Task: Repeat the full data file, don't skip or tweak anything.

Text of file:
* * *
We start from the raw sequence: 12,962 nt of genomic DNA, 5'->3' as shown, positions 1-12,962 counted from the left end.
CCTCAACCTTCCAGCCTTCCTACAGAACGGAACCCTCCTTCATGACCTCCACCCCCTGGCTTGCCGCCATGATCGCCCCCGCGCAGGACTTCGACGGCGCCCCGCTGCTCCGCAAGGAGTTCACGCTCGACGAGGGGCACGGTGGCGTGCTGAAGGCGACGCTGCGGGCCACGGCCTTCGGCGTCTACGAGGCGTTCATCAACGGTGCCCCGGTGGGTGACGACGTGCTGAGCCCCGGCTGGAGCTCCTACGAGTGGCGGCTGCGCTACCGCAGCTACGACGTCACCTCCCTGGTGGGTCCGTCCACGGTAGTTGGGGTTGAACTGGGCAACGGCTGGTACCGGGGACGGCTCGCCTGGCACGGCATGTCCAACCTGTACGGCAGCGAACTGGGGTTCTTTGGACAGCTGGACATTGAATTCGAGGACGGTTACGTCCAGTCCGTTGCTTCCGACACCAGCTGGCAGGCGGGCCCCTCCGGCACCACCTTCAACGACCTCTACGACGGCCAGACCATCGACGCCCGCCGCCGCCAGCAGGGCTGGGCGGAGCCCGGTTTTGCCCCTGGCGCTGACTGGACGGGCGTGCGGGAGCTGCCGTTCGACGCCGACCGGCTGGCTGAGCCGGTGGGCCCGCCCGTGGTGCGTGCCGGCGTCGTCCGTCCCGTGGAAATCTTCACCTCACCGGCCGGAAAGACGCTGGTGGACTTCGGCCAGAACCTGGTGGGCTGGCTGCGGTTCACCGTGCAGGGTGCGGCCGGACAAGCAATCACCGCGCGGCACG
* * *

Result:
We start from the raw sequence: 12,962 nt of genomic DNA, 5'->3' as shown, positions 1-12,962 counted from the left end.
CCTCAACCTTCCAGCCTTCCTACAGAACGGAACCCTCCTTCATGACCTCCACCCCCTGGCTTGCCGCCATGATCGCCCCCGCGCAGGACTTCGACGGCGCCCCGCTGCTCCGCAAGGAGTTCACGCTCGACGAGGGGCACGGTGGCGTGCTGAAGGCGACGCTGCGGGCCACGGCCTTCGGCGTCTACGAGGCGTTCATCAACGGTGCCCCGGTGGGTGACGACGTGCTGAGCCCCGGCTGGAGCTCCTACGAGTGGCGGCTGCGCTACCGCAGCTACGACGTCACCTCCCTGGTGGGTCCGTCCACGGTAGTTGGGGTTGAACTGGGCAACGGCTGGTACCGGGGACGGCTCGCCTGGCACGGCATGTCCAACCTGTACGGCAGCGAACTGGGGTTCTTTGGACAGCTGGACATTGAATTCGAGGACGGTTACGTCCAGTCCGTTGCTTCCGACACCAGCTGGCAGGCGGGCCCCTCCGGCACCACCTTCAACGACCTCTACGACGGCCAGACCATCGACGCCCGCCGCCGCCAGCAGGGCTGGGCGGAGCCCGGTTTTGCCCCTGGCGCTGACTGGACGGGCGTGCGGGAGCTGCCGTTCGACGCCGACCGGCTGGCTGAGCCGGTGGGCCCGCCCGTGGTGCGTGCCGGCGTCGTCCGTCCCGTGGAAATCTTCACCTCACCGGCCGGAAAGACGCTGGTGGACTTCGGCCAGAACCTGGTGGGCTGGCTGCGGTTCACCGTGCAGGGTGCGGCCGGACAAGCAATCACCGCGCGGCACG